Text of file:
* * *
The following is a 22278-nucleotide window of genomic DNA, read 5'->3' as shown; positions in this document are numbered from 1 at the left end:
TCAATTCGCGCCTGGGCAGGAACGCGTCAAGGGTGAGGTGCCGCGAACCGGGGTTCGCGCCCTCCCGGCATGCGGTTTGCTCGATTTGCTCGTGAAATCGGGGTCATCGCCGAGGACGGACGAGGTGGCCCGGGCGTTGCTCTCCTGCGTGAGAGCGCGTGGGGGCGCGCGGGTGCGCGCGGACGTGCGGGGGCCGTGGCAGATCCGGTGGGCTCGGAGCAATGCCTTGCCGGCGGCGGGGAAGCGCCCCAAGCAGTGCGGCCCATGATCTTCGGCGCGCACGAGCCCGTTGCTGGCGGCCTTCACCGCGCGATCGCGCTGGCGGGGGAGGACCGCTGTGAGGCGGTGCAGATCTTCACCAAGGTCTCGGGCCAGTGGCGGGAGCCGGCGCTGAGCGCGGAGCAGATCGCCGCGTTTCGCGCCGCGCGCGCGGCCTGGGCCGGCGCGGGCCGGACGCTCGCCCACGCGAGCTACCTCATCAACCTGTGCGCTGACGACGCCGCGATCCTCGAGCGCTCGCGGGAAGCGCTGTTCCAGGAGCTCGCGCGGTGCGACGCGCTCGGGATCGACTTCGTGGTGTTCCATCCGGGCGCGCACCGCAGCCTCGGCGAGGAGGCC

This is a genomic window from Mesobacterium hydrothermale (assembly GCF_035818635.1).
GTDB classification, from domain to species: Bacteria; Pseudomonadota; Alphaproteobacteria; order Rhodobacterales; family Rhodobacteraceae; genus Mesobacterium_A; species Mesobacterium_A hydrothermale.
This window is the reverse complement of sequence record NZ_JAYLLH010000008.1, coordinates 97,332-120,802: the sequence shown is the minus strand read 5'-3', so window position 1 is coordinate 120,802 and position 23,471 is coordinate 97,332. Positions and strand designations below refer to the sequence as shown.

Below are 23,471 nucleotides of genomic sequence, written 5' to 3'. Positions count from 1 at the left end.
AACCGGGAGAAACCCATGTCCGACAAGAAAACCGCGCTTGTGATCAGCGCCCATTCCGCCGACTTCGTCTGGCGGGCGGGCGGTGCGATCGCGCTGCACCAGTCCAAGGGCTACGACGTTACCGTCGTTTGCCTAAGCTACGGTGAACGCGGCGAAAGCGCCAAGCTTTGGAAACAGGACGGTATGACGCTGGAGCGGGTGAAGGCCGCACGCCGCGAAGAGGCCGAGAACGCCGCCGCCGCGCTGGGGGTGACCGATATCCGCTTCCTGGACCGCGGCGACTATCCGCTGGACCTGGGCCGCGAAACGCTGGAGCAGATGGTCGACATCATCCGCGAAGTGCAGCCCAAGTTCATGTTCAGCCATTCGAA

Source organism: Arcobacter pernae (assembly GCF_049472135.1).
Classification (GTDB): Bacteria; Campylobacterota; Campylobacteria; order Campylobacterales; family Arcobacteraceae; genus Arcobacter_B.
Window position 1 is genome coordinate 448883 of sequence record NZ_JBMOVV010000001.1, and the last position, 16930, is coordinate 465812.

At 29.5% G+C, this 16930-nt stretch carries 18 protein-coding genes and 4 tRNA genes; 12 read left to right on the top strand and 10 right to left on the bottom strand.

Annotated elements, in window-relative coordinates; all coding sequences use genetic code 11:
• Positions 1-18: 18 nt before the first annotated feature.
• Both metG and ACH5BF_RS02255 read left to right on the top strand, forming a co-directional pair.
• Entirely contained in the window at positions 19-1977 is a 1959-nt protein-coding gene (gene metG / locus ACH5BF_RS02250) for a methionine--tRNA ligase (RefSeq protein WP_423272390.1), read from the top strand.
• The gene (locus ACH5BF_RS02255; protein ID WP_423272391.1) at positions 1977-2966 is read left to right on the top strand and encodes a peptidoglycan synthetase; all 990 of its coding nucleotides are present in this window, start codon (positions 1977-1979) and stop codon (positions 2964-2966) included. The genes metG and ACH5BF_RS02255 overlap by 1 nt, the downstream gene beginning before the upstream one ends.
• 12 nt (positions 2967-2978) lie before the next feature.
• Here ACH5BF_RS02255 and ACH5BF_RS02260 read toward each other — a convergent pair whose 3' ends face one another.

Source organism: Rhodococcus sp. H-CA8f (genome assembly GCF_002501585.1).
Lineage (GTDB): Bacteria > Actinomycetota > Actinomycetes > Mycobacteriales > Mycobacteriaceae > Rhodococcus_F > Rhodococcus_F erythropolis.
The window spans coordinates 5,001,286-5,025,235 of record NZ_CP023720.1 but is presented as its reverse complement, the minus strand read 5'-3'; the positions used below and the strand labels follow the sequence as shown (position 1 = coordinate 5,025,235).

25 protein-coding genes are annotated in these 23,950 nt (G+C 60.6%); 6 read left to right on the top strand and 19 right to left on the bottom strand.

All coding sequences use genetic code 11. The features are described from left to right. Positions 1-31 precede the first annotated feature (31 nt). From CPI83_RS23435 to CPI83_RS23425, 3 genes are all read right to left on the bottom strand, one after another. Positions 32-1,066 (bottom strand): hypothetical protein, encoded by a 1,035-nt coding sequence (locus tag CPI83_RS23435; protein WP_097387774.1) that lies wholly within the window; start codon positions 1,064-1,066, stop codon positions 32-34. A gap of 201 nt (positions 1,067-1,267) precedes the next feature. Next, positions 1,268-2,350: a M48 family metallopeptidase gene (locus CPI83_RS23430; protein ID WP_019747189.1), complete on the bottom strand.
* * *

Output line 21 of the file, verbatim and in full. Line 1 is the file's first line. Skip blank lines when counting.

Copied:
The window spans coordinates 5,001,286-5,025,235 of record NZ_CP023720.1 but is presented as its reverse complement, the minus strand read 5'-3'; the positions used below and the strand labels follow the sequence as shown (position 1 = coordinate 5,025,235).